The Agreeable World of Wallace Arnold: Staggering heights

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The Independent Online
I SEE that what one used to know affectionately as the New Staggers(]) is up to its old tricks again, much to the childish amusement, one feels sure, of its five-and-a- half remaining readers, a figure made up largely of librarians, 'teachers' and other disaffected members of society.

Yet despite its present bout of infantile cock-snooking, I am sorry to see that once-great organ reduced, under the unashamedly leftist editorship of Mr Steve Platt (dread name]), to its present sorry state - no pun intended]

My own association with the New Staggers goes back nigh on 25 years, to the days when that most civilised of left-wing hotheads, Mr Paul Johnson, warmed the editor's chair. Under his editorship, there was no question whatever that the magazine, though on the centre-left of British politics, was anything but full-square behind the rule of law, the right of the police to do what they want, wherever they want to do it, the importance of a free market, the need for massive curbs on the union bully-boys of the hard left and, perhaps above all, an end to the spendthrift excesses of the so- called Welfare State.

'I have just finished penning a hard-hitting editorial detailing the true socialist position on Mr Heath and his three-day week,' Paul announced over a triumphant five-course luncheon in the boardroom one day. We all leant forward in leisurely fashion to hear his diagnosis. 'I make no bones about it. We would much prefer a five-day week, or even a four-day week, but, in these difficult times, we must be grateful for what we have. Thus Mr Heath and his Government may remain sure of our continued loyalty.'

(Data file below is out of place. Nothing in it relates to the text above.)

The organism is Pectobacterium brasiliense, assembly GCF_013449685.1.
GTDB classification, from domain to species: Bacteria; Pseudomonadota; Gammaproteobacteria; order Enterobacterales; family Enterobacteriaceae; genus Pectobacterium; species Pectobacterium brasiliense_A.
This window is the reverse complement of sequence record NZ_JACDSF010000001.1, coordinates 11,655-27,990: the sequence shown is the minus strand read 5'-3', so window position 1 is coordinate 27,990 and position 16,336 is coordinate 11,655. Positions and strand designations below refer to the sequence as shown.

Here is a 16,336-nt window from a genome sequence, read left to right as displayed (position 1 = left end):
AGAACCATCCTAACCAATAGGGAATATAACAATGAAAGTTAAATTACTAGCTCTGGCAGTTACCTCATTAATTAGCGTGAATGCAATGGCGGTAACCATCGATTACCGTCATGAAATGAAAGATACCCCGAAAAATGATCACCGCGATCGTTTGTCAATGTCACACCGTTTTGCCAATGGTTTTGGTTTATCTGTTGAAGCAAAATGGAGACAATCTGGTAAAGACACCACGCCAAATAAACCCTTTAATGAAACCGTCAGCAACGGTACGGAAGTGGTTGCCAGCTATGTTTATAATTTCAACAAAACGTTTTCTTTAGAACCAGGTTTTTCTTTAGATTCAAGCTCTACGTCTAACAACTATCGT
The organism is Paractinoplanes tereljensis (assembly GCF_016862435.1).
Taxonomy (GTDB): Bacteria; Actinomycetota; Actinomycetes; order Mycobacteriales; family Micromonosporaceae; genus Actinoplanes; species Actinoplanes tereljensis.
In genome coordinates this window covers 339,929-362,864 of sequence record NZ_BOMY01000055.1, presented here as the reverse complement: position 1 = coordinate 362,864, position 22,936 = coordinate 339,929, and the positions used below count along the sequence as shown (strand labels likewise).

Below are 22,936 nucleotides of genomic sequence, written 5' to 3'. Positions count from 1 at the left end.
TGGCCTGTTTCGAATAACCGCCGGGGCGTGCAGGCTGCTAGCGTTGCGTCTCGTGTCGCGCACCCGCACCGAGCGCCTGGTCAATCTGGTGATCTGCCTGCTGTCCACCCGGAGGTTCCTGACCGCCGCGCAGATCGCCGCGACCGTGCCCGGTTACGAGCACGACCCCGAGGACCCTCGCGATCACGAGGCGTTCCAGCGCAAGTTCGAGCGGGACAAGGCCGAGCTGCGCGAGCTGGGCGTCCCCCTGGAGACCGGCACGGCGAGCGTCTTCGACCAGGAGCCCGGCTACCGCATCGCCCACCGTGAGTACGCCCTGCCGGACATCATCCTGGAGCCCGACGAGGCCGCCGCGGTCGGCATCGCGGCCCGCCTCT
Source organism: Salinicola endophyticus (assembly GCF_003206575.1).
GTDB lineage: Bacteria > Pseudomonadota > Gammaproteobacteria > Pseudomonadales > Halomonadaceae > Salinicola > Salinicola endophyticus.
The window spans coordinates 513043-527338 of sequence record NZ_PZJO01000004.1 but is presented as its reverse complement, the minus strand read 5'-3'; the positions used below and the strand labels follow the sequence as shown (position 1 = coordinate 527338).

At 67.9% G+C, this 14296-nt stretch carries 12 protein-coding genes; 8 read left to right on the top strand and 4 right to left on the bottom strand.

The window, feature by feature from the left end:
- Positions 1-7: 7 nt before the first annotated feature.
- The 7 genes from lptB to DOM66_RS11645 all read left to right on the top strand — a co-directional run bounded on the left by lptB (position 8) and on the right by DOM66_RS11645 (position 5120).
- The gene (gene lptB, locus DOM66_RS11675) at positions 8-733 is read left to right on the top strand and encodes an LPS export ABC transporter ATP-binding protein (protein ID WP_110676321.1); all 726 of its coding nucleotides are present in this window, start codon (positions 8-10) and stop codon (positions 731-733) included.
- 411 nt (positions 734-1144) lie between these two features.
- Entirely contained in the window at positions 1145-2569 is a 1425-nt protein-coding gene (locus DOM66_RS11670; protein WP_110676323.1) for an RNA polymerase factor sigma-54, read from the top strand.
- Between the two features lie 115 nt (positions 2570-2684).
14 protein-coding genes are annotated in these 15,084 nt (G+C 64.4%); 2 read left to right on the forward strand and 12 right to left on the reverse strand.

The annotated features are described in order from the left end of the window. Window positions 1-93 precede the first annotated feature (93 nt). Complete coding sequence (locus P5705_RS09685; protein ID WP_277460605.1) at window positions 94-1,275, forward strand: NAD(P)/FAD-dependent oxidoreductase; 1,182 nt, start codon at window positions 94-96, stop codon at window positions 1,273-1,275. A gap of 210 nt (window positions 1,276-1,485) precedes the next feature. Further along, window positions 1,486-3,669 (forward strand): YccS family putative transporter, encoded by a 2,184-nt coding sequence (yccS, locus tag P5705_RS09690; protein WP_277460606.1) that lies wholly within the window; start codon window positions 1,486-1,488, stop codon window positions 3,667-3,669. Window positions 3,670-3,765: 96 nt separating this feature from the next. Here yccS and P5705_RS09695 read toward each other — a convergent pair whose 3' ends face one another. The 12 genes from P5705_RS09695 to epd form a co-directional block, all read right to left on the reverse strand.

'Excellent] Most pithily put]' declared Mr John Mortimer, at that time chairman of the board of governors, adding cogently, 'If you've finished with the roast spuds down that end, send them down this end as some of us are utterly famished]'

Such was the historic badinage that led the New Staggers then to be considered the most convivial and civilised of all left-wing publications, a welcome change from its notably wrong-headed years in which headlines such as 'Mao an Absolute Pussy-cat', 'Trotsky a Poppet' and 'Stalin is our Darlin' ' were de rigueur. And Paul was ever on the look-out for grammatical infelicity, rightly spiking a report detailing American atrocities in Vietnam which contained the unbearable, nay hideous, howler 'A group of women and children were brutally murdered yesterday . . .' Luckily, the features editor of the time had a gently amusing article by myself on 'If it's Wednesday, it Must Be Rome: The Dubious Pleasures of the Tourist Classes' tucked away in a bottom drawer with which to replace it, so all was far from lost]]

In those far-off days of yesteryear, those of us on the board of the New Statesman, whether Conservative or Liberal, centre-left or centre-right, were fully aware of our responsibilities to the government of the day and the business community as a whole. Indeed, such was our sense of propriety that when a distraught Johnson tearfully announced his resignation from the Party, three-quarters of us took him to mean that he had resigned from the Conservative Party, having become disillusioned with their increasingly leftish inclinations.

By the late Seventies, the New Staggers had openly turned sharp left, and was only to be found wrapping the chop suey in the most Maoist of Chinese takeaways. Even the names on the contents page - Tariq Ali, Eric Hobsbawm et al - sounded more like the kind of thing one might encounter somewhere near the very bottom of the carrier bag in a Set Meal for 12 Persons. The dining-table at the Staggers, once groaning with piping hot meals, was now reduced to the odd Vegetarian Sausage Roll plus Cuppa Soup Accompaniment. Small wonder that Amis, Arnold, Johnson, Mortimer and Waterhouse strode northwards to the goodly offices of the Spectator, knives and forks at the ready. A journal that cannot keep its scriveners in tuck surely deserves to close. At last, methinks, the dread Major has performed a deed worthy of his high office.

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